2) People who create web pages. Some completions are oddly-worded and unlikely to have originated as queries, but appear verbatim in various web pages.

3) People who see these queries and then select them. This is where the algorithm becomes insidious. The intention of a completion is to help someone save the effort of typing. But an interesting completion might sidetrack someone from their original purpose and click on it just to see what it's about. For example:

Benjamin Franklin had syphilis? Maybe some student had to write a term paper on the great thinker and now they've been given the lurid suggestion that the man had a sexually-contracted disease! If true, it's certainly not why Franklin became famous, but there it is as one (in fact, two) of the top four relevant facts about the man. Never mind his efforts in founding the United States, publishing newspapers, discovering the electrical nature of lightning and so on: He had V.D.! That's bad enough if it were true, but in fact, it appears not to be! If you follow the links these completions lead to, none of them have any evidence that Franklin had syphilis – just people asking if he did. But I'll admit, the completion made me want to click on it. And that's exactly the problem. I just "voted" for the Franklin - syphilis link, elevating it a little bit higher than the other possibilities. If syphilis had started off as the #4 completion, people like me vote it up to a higher position on the list, so more sensational queries tend to "win".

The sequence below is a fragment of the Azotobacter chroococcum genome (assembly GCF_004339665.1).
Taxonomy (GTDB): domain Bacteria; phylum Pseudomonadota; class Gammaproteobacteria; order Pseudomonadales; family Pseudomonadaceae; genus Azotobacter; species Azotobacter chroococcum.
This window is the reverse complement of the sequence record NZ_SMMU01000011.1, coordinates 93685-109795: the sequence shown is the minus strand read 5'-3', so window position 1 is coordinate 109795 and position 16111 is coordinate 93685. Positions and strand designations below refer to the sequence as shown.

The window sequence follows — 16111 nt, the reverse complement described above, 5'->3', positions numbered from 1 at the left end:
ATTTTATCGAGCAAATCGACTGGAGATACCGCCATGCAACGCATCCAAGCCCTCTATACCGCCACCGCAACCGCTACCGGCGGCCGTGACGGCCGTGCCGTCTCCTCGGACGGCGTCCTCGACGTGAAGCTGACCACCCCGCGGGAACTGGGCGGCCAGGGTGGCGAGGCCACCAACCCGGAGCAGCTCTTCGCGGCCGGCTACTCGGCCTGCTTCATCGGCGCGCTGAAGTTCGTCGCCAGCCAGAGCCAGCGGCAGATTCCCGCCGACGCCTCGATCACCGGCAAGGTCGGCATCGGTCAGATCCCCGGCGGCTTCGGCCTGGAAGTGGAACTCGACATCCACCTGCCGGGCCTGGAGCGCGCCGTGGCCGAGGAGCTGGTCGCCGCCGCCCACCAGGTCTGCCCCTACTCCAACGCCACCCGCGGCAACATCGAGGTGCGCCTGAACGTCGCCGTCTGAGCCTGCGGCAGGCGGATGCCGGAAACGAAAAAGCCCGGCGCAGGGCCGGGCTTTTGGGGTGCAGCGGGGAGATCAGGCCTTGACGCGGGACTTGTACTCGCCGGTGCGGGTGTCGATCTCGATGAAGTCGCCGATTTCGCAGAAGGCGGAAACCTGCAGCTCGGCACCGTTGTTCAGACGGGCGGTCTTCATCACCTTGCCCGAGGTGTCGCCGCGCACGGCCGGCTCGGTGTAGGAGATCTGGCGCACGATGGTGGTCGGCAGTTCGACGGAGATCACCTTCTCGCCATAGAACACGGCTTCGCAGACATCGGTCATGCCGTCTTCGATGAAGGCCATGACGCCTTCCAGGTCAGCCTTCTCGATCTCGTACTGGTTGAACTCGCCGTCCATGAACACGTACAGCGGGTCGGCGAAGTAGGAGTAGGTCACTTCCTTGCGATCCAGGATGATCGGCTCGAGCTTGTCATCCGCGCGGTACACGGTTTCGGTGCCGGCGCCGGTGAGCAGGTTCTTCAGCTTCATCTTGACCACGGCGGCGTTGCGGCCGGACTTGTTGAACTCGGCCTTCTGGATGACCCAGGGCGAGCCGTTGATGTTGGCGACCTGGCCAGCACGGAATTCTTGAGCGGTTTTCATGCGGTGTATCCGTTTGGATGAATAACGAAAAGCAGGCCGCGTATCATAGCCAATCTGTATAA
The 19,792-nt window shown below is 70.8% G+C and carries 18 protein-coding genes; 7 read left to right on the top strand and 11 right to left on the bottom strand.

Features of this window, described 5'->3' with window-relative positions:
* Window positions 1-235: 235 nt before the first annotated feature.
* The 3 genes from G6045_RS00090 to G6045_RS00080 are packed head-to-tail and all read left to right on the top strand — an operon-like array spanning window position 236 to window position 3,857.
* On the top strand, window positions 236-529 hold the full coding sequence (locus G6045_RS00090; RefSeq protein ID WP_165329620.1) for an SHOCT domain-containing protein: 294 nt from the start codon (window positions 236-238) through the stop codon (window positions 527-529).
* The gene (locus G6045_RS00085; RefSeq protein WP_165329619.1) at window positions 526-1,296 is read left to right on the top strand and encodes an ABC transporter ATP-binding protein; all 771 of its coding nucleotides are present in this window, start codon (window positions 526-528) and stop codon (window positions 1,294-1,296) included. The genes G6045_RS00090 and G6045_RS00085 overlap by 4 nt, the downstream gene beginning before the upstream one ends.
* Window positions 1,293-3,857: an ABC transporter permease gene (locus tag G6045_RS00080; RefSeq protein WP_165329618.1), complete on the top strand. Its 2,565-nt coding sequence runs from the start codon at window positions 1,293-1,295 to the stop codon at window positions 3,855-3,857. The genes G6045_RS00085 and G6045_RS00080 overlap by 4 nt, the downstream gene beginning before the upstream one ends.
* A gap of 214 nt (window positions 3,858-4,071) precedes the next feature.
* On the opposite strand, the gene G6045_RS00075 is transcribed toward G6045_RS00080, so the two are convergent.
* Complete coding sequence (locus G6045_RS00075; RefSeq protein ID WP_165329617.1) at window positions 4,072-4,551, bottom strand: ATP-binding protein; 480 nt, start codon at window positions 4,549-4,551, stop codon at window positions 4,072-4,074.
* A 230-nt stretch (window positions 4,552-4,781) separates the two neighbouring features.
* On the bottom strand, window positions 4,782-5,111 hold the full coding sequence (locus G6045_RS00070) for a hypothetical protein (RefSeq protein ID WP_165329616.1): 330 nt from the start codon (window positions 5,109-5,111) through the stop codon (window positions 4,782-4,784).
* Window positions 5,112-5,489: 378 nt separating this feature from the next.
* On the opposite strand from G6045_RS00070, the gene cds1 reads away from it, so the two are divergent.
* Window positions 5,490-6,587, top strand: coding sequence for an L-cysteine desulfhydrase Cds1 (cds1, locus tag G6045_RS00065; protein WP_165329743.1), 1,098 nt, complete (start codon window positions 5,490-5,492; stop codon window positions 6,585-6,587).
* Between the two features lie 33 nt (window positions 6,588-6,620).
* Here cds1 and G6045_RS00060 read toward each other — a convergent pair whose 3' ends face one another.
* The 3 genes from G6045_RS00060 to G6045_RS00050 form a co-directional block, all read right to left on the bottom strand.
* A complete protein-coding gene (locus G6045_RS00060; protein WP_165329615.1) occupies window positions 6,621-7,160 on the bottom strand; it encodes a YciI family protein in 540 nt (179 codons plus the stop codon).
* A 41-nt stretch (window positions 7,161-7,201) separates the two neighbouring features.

As a consultant for a news aggregator startup, I once had access to the data of which headlines people clicked on. An unmistakable trend was that headlines with exciting, sensational words in them were clicked on more often. This was true even if the word was simply being used as a metaphor ("Interest Rates Explode", "President Attacks His Critics").